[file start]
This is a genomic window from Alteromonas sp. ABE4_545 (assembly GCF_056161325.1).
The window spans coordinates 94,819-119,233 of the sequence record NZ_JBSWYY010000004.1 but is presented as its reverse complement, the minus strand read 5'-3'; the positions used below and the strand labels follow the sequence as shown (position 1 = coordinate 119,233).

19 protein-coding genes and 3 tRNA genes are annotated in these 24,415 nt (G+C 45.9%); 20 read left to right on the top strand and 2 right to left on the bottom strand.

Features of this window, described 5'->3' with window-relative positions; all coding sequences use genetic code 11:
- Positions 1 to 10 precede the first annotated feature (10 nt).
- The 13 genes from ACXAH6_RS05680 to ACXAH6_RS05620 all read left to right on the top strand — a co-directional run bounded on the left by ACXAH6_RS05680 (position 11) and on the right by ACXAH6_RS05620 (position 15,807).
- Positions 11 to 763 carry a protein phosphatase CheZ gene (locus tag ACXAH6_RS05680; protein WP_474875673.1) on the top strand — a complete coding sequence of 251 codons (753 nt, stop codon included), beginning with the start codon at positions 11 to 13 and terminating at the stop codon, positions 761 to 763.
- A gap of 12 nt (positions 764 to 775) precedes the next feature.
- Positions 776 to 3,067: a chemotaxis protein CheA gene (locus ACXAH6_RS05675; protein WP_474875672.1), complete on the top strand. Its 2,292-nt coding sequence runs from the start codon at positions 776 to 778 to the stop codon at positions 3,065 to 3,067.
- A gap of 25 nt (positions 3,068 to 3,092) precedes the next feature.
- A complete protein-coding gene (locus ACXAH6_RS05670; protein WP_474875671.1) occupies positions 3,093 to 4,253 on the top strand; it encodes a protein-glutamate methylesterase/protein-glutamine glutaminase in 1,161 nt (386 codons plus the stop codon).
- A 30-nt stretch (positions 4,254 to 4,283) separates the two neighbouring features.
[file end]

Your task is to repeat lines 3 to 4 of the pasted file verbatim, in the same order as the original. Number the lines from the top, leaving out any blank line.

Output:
19 protein-coding genes and 3 tRNA genes are annotated in these 24,415 nt (G+C 45.9%); 20 read left to right on the top strand and 2 right to left on the bottom strand.

Features of this window, described 5'->3' with window-relative positions; all coding sequences use genetic code 11: